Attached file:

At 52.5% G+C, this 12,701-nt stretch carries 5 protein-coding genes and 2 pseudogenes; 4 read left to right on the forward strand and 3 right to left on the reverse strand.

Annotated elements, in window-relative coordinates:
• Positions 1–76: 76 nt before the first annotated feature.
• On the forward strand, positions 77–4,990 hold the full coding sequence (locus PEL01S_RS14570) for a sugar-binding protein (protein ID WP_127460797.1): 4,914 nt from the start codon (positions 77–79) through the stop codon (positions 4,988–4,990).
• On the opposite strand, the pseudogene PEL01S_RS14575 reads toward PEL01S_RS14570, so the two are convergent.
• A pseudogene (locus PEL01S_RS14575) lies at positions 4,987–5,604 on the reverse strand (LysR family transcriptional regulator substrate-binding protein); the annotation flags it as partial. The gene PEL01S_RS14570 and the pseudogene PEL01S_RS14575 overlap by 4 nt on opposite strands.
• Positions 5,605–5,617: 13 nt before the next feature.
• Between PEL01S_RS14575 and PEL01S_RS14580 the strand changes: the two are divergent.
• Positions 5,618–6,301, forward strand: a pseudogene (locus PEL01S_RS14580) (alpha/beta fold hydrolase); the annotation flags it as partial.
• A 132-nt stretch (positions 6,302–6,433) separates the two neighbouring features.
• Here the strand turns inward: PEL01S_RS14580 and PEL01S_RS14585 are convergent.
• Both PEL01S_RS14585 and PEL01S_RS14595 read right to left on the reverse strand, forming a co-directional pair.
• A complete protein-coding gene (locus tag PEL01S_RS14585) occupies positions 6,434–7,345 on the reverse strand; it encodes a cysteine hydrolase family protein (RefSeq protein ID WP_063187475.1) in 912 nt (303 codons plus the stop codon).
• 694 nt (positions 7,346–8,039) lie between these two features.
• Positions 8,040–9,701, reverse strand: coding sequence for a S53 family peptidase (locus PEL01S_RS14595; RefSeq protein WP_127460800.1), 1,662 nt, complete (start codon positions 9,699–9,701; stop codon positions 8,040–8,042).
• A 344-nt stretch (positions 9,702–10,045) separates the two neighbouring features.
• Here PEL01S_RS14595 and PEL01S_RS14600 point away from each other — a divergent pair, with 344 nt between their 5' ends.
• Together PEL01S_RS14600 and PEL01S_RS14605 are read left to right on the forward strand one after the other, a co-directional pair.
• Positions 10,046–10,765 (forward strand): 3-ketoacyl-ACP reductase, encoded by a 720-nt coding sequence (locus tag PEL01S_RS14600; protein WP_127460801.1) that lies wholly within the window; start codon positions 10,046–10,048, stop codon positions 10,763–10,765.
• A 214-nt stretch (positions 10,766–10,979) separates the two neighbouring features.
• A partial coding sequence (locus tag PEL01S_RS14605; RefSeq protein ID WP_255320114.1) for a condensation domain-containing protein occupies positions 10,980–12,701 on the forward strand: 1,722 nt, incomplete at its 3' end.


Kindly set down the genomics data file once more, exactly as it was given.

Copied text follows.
At 52.5% G+C, this 12,701-nt stretch carries 5 protein-coding genes and 2 pseudogenes; 4 read left to right on the forward strand and 3 right to left on the reverse strand.

Annotated elements, in window-relative coordinates:
• Positions 1–76: 76 nt before the first annotated feature.
• On the forward strand, positions 77–4,990 hold the full coding sequence (locus PEL01S_RS14570) for a sugar-binding protein (protein ID WP_127460797.1): 4,914 nt from the start codon (positions 77–79) through the stop codon (positions 4,988–4,990).
• On the opposite strand, the pseudogene PEL01S_RS14575 reads toward PEL01S_RS14570, so the two are convergent.
• A pseudogene (locus PEL01S_RS14575) lies at positions 4,987–5,604 on the reverse strand (LysR family transcriptional regulator substrate-binding protein); the annotation flags it as partial. The gene PEL01S_RS14570 and the pseudogene PEL01S_RS14575 overlap by 4 nt on opposite strands.
• Positions 5,605–5,617: 13 nt before the next feature.
• Between PEL01S_RS14575 and PEL01S_RS14580 the strand changes: the two are divergent.
• Positions 5,618–6,301, forward strand: a pseudogene (locus PEL01S_RS14580) (alpha/beta fold hydrolase); the annotation flags it as partial.
• A 132-nt stretch (positions 6,302–6,433) separates the two neighbouring features.
• Here the strand turns inward: PEL01S_RS14580 and PEL01S_RS14585 are convergent.
• Both PEL01S_RS14585 and PEL01S_RS14595 read right to left on the reverse strand, forming a co-directional pair.
• A complete protein-coding gene (locus tag PEL01S_RS14585) occupies positions 6,434–7,345 on the reverse strand; it encodes a cysteine hydrolase family protein (RefSeq protein ID WP_063187475.1) in 912 nt (303 codons plus the stop codon).
• 694 nt (positions 7,346–8,039) lie between these two features.
• Positions 8,040–9,701, reverse strand: coding sequence for a S53 family peptidase (locus PEL01S_RS14595; RefSeq protein WP_127460800.1), 1,662 nt, complete (start codon positions 9,699–9,701; stop codon positions 8,040–8,042).
• A 344-nt stretch (positions 9,702–10,045) separates the two neighbouring features.
• Here PEL01S_RS14595 and PEL01S_RS14600 point away from each other — a divergent pair, with 344 nt between their 5' ends.
• Together PEL01S_RS14600 and PEL01S_RS14605 are read left to right on the forward strand one after the other, a co-directional pair.
• Positions 10,046–10,765 (forward strand): 3-ketoacyl-ACP reductase, encoded by a 720-nt coding sequence (locus tag PEL01S_RS14600; protein WP_127460801.1) that lies wholly within the window; start codon positions 10,046–10,048, stop codon positions 10,763–10,765.
• A 214-nt stretch (positions 10,766–10,979) separates the two neighbouring features.
• A partial coding sequence (locus tag PEL01S_RS14605; RefSeq protein ID WP_255320114.1) for a condensation domain-containing protein occupies positions 10,980–12,701 on the forward strand: 1,722 nt, incomplete at its 3' end.